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Re: Fwd: several messages from Orion Adrian

From: Orion Adrian <orion.adrian@gmail.com>
Date: Tue, 12 Jul 2005 22:52:57 -0400
Message-ID: <abd6c80105071219525c6b8119@mail.gmail.com>
To: www-style@w3.org

On 7/12/05, Boris Zbarsky <bzbarsky@mit.edu> wrote:
> Orion Adrian wrote:
> > You say you just remove them, but user agents cannot stop using them can they?
> 
> In light of you using HTML as an example of desirable versioning earlier in this
> thread, this is interesting. For example, HTML 4.x no longer has a <plaintext>
> tag, but user agents cannot stop supporting it, because it's actually used...
> So this is a problem whether or not you have a document level version indicator
> (the doctype in HTML).
> 
> Not only that, but other HTML 2.0 tags have indeed been removed, and content
> that uses them (and the HTML 2.0 doctype) no longer works "right" in modern
> browsers.  That's not what you want out of versioning, from what I gather.

No, it's not, but that's because HTML didn't enforce it's versioning.
Even an element once removed could still be used or at least that's
why I'm hearing. HTML has been the king of resilient, but
unmaintainable. An HTML file is almost impossible to kill, but then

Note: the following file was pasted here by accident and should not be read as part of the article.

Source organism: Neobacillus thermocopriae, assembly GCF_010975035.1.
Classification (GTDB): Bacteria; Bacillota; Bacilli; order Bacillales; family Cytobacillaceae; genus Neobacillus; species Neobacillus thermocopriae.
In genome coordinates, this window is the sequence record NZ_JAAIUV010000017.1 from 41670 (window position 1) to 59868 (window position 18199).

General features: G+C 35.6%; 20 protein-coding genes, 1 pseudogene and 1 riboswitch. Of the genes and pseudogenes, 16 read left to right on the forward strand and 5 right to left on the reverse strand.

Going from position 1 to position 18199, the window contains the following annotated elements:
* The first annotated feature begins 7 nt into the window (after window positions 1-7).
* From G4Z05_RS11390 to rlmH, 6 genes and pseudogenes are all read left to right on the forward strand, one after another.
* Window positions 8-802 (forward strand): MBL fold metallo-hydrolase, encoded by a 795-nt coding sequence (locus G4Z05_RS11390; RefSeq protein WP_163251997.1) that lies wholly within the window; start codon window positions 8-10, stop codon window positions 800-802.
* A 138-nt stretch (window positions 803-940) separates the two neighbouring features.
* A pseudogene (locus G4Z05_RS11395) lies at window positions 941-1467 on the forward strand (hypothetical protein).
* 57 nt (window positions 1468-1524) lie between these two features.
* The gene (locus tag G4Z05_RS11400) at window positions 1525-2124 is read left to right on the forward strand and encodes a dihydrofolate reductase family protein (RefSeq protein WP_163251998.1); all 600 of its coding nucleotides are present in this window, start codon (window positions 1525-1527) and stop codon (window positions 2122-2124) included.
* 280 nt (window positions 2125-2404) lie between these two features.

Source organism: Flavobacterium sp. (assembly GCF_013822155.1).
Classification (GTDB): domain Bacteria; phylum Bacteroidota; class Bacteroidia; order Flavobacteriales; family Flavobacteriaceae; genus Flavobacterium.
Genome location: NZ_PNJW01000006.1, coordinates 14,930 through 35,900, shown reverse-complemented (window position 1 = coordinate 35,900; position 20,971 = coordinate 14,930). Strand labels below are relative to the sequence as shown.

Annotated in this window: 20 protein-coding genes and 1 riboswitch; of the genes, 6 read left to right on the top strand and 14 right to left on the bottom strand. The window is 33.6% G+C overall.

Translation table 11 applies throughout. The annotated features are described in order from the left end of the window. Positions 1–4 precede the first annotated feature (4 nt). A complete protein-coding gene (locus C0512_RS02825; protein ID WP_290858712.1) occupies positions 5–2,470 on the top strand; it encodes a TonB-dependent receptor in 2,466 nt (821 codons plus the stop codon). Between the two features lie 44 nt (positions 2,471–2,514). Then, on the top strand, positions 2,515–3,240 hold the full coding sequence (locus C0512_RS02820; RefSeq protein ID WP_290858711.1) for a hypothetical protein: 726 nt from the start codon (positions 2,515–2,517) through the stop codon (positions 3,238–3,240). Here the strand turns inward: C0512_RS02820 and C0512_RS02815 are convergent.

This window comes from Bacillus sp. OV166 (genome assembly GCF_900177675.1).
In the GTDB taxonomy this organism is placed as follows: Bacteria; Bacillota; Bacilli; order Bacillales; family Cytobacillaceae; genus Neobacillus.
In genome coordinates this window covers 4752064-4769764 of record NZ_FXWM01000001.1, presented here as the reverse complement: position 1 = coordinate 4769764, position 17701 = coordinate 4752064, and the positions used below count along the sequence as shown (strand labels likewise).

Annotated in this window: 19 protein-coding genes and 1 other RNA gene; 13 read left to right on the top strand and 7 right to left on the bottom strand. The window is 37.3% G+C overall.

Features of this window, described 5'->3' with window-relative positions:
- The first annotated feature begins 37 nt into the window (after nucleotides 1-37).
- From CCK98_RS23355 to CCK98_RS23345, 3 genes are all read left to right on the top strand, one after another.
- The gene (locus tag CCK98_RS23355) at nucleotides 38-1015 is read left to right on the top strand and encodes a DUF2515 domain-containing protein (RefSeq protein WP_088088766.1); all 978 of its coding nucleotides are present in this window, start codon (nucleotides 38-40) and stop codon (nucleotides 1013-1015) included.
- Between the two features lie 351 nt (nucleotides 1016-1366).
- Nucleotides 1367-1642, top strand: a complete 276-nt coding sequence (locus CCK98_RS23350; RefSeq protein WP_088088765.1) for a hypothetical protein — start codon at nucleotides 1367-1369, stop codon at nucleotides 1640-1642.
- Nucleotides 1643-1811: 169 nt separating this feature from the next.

again during that time period the UA's were impossible to maintain.

What I'm looking for is versioning enforced. If you specify a 1.1 DTD,
then don't allow elements that have been obseleted for 2 versions. But
do allow someone who has specified a 2.0 DTD to use elements from a
2.0 spec and have the browser still work.

This means content never dies because it didn't update itself. This is
akin to good url's don't change. But that doesn't mean that future
versions of the spec or the renderer should have to maintain that 2.0
spec. The 2.0 renderer should be automatically downloaded or a
converter used the first time it's encountered.

-- 

Orion Adrian
Received on Wednesday, 13 July 2005 02:53:02 GMT

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